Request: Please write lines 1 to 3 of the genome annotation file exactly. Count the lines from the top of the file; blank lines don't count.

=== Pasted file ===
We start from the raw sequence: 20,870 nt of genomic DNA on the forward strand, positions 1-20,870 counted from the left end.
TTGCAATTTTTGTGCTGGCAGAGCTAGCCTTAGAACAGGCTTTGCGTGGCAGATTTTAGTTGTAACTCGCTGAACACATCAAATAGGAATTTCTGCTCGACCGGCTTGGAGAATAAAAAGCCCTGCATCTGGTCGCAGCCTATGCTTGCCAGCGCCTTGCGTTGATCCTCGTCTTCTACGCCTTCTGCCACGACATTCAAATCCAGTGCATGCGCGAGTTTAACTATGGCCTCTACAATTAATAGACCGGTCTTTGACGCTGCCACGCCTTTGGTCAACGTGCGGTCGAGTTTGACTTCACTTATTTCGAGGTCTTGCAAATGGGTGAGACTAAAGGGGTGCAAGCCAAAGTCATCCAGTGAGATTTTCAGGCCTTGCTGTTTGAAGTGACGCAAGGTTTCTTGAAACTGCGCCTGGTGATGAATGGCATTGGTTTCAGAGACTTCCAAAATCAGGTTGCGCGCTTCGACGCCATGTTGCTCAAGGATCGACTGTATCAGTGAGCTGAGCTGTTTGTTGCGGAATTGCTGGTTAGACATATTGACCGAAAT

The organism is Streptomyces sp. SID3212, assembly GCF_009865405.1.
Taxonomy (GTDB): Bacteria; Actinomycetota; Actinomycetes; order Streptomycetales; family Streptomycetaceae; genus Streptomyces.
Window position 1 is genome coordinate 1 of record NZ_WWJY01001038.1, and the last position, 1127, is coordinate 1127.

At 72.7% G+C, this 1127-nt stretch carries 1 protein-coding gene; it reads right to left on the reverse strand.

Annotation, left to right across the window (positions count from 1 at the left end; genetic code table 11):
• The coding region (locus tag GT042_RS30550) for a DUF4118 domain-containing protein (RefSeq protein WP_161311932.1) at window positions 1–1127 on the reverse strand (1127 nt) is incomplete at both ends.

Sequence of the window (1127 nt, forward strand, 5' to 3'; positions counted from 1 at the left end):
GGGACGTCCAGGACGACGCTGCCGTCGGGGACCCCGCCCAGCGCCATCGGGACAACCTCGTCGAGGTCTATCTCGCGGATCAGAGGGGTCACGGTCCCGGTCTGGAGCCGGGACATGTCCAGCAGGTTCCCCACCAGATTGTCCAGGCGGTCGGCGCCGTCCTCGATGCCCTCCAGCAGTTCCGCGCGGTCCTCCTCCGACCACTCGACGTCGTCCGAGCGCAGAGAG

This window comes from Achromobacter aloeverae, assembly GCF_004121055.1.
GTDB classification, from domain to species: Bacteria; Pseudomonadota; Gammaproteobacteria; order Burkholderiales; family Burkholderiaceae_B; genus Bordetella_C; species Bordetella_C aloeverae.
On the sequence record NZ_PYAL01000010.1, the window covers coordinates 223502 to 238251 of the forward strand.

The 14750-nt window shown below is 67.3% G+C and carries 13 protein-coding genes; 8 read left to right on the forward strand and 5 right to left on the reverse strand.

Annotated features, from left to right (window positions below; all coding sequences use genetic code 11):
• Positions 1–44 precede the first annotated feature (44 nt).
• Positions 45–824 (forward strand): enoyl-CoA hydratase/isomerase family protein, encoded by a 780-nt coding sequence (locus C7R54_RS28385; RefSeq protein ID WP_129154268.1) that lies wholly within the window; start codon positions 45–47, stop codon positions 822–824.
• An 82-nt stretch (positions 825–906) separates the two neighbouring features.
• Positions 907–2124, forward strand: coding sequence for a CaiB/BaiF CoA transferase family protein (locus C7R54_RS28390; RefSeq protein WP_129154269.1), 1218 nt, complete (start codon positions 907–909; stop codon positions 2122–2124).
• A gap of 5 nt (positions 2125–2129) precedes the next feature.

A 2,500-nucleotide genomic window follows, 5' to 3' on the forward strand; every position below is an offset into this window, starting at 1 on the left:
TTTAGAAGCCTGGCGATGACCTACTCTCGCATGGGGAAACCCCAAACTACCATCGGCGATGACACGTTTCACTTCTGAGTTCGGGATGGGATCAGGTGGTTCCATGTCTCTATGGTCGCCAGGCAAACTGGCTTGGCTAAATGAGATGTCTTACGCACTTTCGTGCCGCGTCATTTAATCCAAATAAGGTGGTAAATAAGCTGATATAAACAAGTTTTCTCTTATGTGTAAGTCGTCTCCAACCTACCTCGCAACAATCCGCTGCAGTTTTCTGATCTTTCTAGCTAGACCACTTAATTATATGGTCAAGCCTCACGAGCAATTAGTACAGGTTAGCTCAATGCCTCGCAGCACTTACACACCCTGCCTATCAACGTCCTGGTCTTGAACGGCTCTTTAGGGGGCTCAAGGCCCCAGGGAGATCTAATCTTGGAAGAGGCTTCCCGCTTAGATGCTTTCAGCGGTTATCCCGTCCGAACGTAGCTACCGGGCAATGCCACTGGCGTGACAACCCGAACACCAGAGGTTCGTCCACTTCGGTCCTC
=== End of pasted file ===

We start from the raw sequence: 20,870 nt of genomic DNA on the forward strand, positions 1-20,870 counted from the left end.
TTGCAATTTTTGTGCTGGCAGAGCTAGCCTTAGAACAGGCTTTGCGTGGCAGATTTTAGTTGTAACTCGCTGAACACATCAAATAGGAATTTCTGCTCGACCGGCTTGGAGAATAAAAAGCCCTGCATCTGGTCGCAGCCTATGCTTGCCAGCGCCTTGCGTTGATCCTCGTCTTCTACGCCTTCTGCCACGACATTCAAATCCAGTGCATGCGCGAGTTTAACTATGGCCTCTACAATTAATAGACCGGTCTTTGACGCTGCCACGCCTTTGGTCAACGTGCGGTCGAGTTTGACTTCACTTATTTCGAGGTCTTGCAAATGGGTGAGACTAAAGGGGTGCAAGCCAAAGTCATCCAGTGAGATTTTCAGGCCTTGCTGTTTGAAGTGACGCAAGGTTTCTTGAAACTGCGCCTGGTGATGAATGGCATTGGTTTCAGAGACTTCCAAAATCAGGTTGCGCGCTTCGACGCCATGTTGCTCAAGGATCGACTGTATCAGTGAGCTGAGCTGTTTGTTGCGGAATTGCTGGTTAGACATATTGACCGAAAT

The organism is Streptomyces sp. SID3212, assembly GCF_009865405.1.